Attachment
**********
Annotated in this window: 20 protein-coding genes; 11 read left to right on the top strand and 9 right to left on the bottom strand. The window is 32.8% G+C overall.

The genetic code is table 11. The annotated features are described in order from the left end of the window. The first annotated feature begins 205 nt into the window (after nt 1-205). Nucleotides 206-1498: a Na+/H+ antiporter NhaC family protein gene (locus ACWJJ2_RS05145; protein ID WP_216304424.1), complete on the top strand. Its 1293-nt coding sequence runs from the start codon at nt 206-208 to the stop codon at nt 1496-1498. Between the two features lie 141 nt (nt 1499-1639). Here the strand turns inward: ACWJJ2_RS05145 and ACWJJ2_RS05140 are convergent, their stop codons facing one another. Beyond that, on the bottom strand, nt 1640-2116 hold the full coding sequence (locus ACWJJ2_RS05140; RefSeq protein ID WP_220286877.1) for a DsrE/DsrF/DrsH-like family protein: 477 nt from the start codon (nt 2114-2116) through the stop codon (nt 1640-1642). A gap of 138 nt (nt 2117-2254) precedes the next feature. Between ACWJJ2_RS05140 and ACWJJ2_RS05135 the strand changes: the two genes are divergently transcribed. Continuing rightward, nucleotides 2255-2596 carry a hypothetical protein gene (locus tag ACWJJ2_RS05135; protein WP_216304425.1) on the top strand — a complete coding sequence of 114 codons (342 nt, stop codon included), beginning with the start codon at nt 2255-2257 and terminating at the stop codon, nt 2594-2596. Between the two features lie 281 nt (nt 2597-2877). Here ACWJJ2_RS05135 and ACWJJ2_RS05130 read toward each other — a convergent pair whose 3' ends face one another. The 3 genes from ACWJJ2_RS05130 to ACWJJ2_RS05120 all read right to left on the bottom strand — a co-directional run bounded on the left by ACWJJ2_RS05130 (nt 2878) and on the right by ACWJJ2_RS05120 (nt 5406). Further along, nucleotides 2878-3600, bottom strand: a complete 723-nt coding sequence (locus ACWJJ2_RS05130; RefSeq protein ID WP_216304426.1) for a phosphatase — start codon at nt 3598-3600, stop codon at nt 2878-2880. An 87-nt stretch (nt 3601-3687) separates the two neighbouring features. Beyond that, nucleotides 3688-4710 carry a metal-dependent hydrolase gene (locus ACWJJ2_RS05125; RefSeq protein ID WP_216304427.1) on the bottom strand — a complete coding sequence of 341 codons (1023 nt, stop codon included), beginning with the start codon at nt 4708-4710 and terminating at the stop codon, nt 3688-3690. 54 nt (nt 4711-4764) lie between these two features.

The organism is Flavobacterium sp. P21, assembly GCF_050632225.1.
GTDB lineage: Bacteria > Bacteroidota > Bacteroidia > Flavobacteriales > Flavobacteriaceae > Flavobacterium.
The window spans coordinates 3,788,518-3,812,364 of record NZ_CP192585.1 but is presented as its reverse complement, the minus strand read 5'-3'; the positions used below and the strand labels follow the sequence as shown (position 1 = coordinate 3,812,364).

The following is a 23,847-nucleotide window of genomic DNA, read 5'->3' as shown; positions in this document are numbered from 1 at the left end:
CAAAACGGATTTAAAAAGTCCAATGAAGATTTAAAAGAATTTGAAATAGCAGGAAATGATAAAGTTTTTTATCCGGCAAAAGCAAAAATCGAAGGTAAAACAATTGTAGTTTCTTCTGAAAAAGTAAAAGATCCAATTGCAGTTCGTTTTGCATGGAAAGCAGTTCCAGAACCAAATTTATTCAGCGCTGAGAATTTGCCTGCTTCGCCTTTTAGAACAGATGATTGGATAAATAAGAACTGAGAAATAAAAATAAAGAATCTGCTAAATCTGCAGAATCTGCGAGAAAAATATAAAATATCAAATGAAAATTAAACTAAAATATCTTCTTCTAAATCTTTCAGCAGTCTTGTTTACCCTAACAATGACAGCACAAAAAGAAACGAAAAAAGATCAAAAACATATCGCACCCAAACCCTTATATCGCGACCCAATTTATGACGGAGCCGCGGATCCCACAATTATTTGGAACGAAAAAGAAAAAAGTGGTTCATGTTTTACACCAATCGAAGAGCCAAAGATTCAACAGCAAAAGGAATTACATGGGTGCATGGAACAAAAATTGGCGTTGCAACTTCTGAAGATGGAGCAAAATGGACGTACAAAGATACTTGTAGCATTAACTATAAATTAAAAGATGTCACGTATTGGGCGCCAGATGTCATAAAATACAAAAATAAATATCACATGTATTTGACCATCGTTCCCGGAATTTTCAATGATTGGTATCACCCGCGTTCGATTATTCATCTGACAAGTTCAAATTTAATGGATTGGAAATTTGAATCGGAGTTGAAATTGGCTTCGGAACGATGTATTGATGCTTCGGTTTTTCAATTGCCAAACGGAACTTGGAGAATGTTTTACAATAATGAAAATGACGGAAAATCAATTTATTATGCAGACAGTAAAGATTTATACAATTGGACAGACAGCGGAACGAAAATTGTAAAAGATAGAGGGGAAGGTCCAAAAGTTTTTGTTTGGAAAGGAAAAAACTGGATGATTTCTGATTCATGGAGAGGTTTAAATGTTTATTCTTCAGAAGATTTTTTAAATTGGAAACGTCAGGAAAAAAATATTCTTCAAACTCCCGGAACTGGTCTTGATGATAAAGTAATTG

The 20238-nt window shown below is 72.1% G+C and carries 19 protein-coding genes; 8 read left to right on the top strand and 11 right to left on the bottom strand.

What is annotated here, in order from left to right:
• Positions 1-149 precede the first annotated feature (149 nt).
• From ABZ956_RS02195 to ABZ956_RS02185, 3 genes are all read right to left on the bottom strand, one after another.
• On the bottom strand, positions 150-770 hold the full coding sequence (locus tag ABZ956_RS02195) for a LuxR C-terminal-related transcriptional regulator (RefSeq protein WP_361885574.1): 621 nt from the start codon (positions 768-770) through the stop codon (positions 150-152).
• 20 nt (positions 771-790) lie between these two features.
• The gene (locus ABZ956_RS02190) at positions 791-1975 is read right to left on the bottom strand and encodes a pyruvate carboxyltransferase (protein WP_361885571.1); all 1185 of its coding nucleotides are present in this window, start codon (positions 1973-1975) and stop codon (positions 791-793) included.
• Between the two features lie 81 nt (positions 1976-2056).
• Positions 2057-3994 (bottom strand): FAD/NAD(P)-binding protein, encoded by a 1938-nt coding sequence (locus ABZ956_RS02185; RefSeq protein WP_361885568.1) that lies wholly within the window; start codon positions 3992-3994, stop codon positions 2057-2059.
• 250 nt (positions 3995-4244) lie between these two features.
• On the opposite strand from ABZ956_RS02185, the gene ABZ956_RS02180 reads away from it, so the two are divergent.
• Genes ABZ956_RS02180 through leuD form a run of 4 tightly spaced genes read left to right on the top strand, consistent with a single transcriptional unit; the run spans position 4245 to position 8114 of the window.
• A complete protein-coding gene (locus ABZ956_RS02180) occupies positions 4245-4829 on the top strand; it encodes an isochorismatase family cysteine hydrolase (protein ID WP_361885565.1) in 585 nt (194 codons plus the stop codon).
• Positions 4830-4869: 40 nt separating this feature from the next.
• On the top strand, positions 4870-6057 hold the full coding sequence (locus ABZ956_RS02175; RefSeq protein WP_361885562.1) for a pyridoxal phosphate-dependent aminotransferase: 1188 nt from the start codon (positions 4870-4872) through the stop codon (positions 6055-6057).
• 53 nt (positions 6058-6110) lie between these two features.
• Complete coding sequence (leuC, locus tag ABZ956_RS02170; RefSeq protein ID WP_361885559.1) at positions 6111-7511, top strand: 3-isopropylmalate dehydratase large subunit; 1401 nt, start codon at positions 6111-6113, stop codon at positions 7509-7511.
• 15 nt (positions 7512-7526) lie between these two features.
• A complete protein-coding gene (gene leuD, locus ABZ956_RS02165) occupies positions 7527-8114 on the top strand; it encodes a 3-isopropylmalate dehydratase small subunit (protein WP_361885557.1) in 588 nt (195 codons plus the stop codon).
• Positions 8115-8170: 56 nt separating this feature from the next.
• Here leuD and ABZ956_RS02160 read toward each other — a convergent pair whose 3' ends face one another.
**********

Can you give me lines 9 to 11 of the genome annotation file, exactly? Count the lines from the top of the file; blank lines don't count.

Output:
What is annotated here, in order from left to right:
• Positions 1-149 precede the first annotated feature (149 nt).
• From ABZ956_RS02195 to ABZ956_RS02185, 3 genes are all read right to left on the bottom strand, one after another.